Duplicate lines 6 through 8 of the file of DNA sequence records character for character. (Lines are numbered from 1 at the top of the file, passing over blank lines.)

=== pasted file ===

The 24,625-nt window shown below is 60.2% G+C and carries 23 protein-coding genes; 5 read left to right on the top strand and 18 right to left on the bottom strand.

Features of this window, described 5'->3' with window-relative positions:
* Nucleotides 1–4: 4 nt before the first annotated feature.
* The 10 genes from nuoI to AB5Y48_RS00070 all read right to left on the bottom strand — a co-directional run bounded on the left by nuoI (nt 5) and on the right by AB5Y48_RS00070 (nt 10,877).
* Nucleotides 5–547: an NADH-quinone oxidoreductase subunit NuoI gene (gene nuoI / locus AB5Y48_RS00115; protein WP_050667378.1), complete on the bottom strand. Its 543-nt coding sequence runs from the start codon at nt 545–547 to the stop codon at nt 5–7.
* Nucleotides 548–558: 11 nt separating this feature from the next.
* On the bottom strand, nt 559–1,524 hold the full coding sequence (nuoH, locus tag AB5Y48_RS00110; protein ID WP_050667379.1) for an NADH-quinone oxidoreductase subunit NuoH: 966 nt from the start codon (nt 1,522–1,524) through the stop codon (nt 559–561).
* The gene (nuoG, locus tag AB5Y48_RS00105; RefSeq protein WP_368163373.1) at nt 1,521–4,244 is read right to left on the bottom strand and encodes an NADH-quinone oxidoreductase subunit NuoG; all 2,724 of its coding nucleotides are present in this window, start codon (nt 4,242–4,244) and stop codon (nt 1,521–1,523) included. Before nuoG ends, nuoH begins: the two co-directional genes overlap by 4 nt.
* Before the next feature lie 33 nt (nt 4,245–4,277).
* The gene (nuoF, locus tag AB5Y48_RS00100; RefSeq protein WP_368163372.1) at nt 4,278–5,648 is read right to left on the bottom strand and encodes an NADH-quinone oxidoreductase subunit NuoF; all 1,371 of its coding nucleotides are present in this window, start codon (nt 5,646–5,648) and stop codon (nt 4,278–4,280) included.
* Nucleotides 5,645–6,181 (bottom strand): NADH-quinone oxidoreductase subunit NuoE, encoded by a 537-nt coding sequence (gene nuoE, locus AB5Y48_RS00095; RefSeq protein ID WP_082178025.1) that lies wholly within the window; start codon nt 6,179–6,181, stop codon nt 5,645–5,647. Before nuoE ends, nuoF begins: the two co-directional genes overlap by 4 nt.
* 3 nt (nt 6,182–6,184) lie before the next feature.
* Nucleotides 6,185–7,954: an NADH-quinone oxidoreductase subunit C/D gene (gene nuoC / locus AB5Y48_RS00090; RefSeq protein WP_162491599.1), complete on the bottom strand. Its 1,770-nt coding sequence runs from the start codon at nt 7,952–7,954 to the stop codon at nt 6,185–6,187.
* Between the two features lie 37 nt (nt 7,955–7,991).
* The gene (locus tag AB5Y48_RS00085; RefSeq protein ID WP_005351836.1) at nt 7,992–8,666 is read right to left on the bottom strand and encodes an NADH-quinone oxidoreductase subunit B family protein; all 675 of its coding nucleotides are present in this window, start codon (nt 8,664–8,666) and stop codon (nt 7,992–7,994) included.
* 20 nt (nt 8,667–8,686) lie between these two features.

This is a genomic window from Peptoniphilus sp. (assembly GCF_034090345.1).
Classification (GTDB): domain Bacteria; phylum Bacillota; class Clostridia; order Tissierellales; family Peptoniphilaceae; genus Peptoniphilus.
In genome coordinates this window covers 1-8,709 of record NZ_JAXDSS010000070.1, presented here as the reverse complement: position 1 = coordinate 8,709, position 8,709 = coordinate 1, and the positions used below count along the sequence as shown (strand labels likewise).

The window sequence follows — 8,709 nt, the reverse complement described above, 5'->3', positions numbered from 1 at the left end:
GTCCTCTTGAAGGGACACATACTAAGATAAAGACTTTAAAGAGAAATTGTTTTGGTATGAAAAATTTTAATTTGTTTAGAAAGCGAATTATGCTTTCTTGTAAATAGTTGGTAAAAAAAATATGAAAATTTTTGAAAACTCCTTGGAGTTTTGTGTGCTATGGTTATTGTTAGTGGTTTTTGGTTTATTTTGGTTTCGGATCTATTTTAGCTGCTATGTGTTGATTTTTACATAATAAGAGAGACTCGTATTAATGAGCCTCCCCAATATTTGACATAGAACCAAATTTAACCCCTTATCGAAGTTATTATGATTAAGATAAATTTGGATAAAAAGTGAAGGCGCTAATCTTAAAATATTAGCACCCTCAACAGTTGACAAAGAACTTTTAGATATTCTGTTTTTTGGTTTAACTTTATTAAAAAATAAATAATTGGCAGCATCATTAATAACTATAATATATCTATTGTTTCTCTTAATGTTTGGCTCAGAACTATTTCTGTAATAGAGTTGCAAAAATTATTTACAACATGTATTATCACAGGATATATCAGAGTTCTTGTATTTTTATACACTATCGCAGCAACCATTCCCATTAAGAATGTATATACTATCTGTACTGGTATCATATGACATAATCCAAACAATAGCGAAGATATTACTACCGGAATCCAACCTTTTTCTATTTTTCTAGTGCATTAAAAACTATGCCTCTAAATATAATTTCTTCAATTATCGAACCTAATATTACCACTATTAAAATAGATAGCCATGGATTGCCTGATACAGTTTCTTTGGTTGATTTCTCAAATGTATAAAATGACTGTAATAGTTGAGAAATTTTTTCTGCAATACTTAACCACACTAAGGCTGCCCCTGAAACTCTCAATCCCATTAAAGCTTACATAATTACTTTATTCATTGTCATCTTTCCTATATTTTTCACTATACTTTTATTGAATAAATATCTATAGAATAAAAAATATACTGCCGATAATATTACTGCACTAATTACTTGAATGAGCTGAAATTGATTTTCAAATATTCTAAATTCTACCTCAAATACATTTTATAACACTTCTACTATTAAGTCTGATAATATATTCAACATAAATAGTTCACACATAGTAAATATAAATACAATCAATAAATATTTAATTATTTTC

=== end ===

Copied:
* Nucleotides 548–558: 11 nt separating this feature from the next.
* On the bottom strand, nt 559–1,524 hold the full coding sequence (nuoH, locus tag AB5Y48_RS00110; protein ID WP_050667379.1) for an NADH-quinone oxidoreductase subunit NuoH: 966 nt from the start codon (nt 1,522–1,524) through the stop codon (nt 559–561).
* The gene (nuoG, locus tag AB5Y48_RS00105; RefSeq protein WP_368163373.1) at nt 1,521–4,244 is read right to left on the bottom strand and encodes an NADH-quinone oxidoreductase subunit NuoG; all 2,724 of its coding nucleotides are present in this window, start codon (nt 4,242–4,244) and stop codon (nt 1,521–1,523) included. Before nuoG ends, nuoH begins: the two co-directional genes overlap by 4 nt.